Nepal: difficult terrain is no match for determination

After a few kilometres from Gorkha Bazaar, the gravel road ends and the narrow dirt road to Simjung begins. The bumpy ride on the road felt like an internal massage to my system. However, the worse was yet to come. As we reached Chanaute, the road split. One led to our destination Simjung, while the other went to Takumajh, another village equally devastated by the earthquake.

Simjung, which lies around 180 kilometres northwest of Kathmandu, was heavily affected by the earthquake, which destroyed the village’s only health post. Since then, accessing essential health services had been quite an issue for the villagers, especially pregnant women and new mothers. I was on my way there with the UNICEF emergency response team to deliver medical tents and essential health supplies to establish a birthing centre in the village.

The tractor, stuck in the mud on the road to Simjung, is pushed back on track.
© UNICEF Nepal/2015/Chandra Shekhar Karki The tractor, stuck in the mud on the road to Simjung, is pushed back on track.

The uphill road to Simjung was unnerving as it had become muddy and slippery due to the rains. The wheels of the tractor, which carried the medical tent and health supplies, got stuck in the mud many times pushing the vehicle towards the slope. Any time this happened, the entire entourage, aided by the locals, would push the tractor back on track.

At one point, the motorable road ended and we started walking. The UNICEF supplies were carried by a group of local porters up the steep rocky hill with the cliffs steep enough, the locals say, to touch one’s nose.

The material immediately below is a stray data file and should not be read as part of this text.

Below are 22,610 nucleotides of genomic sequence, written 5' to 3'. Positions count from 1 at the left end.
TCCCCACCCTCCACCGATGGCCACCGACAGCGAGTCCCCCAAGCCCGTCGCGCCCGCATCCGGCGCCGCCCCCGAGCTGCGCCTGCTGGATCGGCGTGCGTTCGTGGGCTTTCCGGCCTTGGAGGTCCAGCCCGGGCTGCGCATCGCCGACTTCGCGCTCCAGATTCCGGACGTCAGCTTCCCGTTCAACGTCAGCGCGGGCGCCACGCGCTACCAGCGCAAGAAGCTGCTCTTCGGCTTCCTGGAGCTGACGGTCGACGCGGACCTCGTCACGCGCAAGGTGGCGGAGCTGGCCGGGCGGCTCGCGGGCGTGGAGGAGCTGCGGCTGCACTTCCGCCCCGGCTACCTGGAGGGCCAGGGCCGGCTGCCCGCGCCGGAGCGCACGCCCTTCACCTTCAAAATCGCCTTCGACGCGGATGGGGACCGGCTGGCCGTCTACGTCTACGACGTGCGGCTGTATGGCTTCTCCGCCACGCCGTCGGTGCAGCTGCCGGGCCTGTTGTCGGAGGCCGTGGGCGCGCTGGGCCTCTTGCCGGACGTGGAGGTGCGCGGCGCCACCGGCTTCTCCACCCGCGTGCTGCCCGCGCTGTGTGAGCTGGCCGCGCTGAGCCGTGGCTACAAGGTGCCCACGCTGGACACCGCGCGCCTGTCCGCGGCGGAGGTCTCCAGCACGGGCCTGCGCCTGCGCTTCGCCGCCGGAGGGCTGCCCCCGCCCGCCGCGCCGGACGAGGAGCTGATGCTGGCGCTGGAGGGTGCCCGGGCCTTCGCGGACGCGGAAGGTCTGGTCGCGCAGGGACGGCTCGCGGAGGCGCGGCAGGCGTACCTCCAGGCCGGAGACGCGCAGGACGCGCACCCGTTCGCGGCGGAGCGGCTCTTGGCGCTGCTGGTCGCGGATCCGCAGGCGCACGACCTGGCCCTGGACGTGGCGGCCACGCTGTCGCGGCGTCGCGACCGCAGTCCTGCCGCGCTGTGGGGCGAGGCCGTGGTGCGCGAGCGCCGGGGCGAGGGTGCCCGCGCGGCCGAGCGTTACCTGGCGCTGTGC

Soon a heavy downpour started, but the team continued despite the torrential rain. We eventually stopped at Dhodeni, a tiny hamlet on the way to recover our energy for the next day’s journey, which included more walking on muddy and slippery steep roads.

When we reached Simjung, the next day, a huge crowd of earthquake-affected villagers, especially women, had gathered at the village chautara (local gathering place). As they approached us with the usual Nepali hospitality and a genuine show of gratitude on their faces, all our exhaustion faded away. The health post staff wasted no time in setting up the medical tent for the new birthing centre. Once the tent was erected and essential services set up, it was not long before a line of pregnant women and new mothers began forming outside the tent.

Simjung health post staff set up UNICEF medical tent to establish a birthing centre there.
© UNICEF Nepal/2015/Chandra Shekhar Karki Simjung health post staff set up UNICEF medical tent to establish a birthing centre there.

It was a welcome sight for my tired eyes. Here we were at last with the most essential supplies: medicine, equipment and a tent for the pregnant and new mothers, who would eventually get a chance for safe motherhood.

A new life for the babies who will be born safely thanks to UNICEF!

Photographer Chandra Shekhar Karki traveled to Simjung in July with a UNICEF emergency response team delivering medical tents and essential health supplies to establish a birthing centre there.

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